Our higher education system is experiencing a dramatic period of change: higher fees, technological advancements and the impact of Brexit are all shaping the sector into something unrecognisable to people who went to university only a decade or so ago.
Most importantly, high fees have transformed students into more critical consumers of higher education. Students now want confidence that they will leave university with the knowledge and skills needed to succeed professionally. Yet the most recent CBI Skills Survey found, 46% of employers are not satisfied with university leavers' levels of business and customer awareness, while at the same time 90% value graduates with the right skills for the work place over factors like degree subject.
This is now a pressing issue for universities. How can degrees be reshaped to better prepare graduates?
One key way is involving businesses much more in HE. We know from our own experience that many are keen if given the chance. This provides a great opportunity for Universities to build business experience into their course design and student experience and to create innovative designs.
For example, at Pearson Business School we are working with a world leading companies including Tesco, Unilever and Direct Line, IBM and WPP's Ogilvy to develop the UK's first Rotational Degree Apprenticeship in Business combining blue chip apprenticeships with traditional academic study.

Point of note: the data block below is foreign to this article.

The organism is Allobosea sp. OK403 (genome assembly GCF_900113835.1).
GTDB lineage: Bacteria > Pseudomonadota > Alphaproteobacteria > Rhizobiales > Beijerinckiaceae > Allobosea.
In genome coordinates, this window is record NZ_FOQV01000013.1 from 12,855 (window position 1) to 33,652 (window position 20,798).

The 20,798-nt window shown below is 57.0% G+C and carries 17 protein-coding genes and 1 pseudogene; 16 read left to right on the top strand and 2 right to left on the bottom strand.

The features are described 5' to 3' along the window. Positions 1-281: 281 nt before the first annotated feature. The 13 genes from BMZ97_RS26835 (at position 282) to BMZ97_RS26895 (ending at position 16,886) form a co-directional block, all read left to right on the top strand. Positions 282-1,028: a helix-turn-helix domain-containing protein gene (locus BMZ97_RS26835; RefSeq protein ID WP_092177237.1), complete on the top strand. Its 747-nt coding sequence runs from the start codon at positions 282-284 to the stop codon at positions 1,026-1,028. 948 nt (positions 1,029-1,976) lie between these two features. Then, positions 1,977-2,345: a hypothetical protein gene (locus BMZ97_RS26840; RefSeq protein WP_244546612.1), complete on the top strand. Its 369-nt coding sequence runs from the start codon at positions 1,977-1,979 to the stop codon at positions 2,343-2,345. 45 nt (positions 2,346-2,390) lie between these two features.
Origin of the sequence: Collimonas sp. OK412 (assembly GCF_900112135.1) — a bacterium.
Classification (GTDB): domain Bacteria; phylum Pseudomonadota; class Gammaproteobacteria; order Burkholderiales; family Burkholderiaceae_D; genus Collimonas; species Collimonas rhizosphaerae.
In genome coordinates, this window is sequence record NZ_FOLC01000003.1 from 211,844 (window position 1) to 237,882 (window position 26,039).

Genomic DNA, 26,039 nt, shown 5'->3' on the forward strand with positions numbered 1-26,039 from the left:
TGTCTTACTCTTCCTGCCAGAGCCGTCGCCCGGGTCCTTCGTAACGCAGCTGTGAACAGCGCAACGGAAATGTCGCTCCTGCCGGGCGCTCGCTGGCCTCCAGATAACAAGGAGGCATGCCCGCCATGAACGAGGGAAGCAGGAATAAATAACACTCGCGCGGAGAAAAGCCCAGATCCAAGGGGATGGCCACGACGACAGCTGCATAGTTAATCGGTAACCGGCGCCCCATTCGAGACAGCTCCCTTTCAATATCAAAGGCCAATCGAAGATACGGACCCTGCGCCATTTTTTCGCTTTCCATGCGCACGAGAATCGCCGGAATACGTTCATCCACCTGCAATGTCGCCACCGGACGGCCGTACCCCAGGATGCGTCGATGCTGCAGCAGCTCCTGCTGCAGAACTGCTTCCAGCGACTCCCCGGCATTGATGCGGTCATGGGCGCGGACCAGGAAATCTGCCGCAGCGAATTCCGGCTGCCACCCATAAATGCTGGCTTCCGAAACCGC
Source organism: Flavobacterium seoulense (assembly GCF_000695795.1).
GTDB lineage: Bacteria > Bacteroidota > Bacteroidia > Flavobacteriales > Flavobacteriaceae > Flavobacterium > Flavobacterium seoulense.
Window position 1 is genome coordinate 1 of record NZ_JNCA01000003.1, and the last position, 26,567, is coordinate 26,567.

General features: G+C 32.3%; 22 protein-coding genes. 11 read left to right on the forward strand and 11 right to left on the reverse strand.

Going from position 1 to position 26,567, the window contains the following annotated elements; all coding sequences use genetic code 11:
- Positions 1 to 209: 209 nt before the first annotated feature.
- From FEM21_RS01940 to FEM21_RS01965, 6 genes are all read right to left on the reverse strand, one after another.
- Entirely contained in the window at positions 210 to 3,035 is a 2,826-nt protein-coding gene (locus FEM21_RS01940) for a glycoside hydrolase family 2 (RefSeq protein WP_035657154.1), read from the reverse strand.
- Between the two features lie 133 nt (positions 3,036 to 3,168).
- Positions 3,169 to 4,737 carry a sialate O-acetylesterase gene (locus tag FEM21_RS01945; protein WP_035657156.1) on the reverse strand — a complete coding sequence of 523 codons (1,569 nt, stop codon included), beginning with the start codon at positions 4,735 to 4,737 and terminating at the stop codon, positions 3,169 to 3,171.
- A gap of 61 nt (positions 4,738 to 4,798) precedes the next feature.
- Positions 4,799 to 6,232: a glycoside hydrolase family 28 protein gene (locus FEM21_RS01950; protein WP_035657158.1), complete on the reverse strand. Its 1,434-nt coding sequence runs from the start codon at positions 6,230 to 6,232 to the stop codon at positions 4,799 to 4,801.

Students spend three years rotating around top-companies picking up skills and connections as they work. They will graduate with a degree, an apprenticeship, chartered manager status and an enviable CV with experience at three FTSE 100 companies. Students are paid a minimum salary of £15,000 per year and tuition fees are fully paid.
The calibre of the businesses participating and the high level of collaboration required is a sign of business commitment to developing the talent of the UK's work-force in the long term. It also signals the changing landscape of prestigious apprenticeships.
The launch of the Rotational Business Degree Apprenticeship scheme is the first time a consortia of blue chips have collaborated in this way, responding to the Government's commitment to place apprenticeships on the same footing as traditional degrees and, if rolled out more widely, could help employers meet the target to create three million apprenticeships by 2020.
Working closely with businesses in designing undergraduate degrees is hugely beneficial for students. Numerous studies show that students who experience internships or other types of professional experience do better academically, so this is not just about employment but also intellectual development. This can be a rich win-win for universities and students, and is essential to build a workforce prepared to meet the complex challenges of the twenty first century.
Roxanne Stockwell, Principal of Pearson Business School's parent institution, Pearson College London.
Pearson College London, offers undergraduate and postgraduate degrees that are designed, developed and delivered by industry. Pearson Business School is powered by Pearson, the world's learning company, and is also the only FTSE100 company to deliver degrees in the UK. Courses are available in Business, Law and Accounting.
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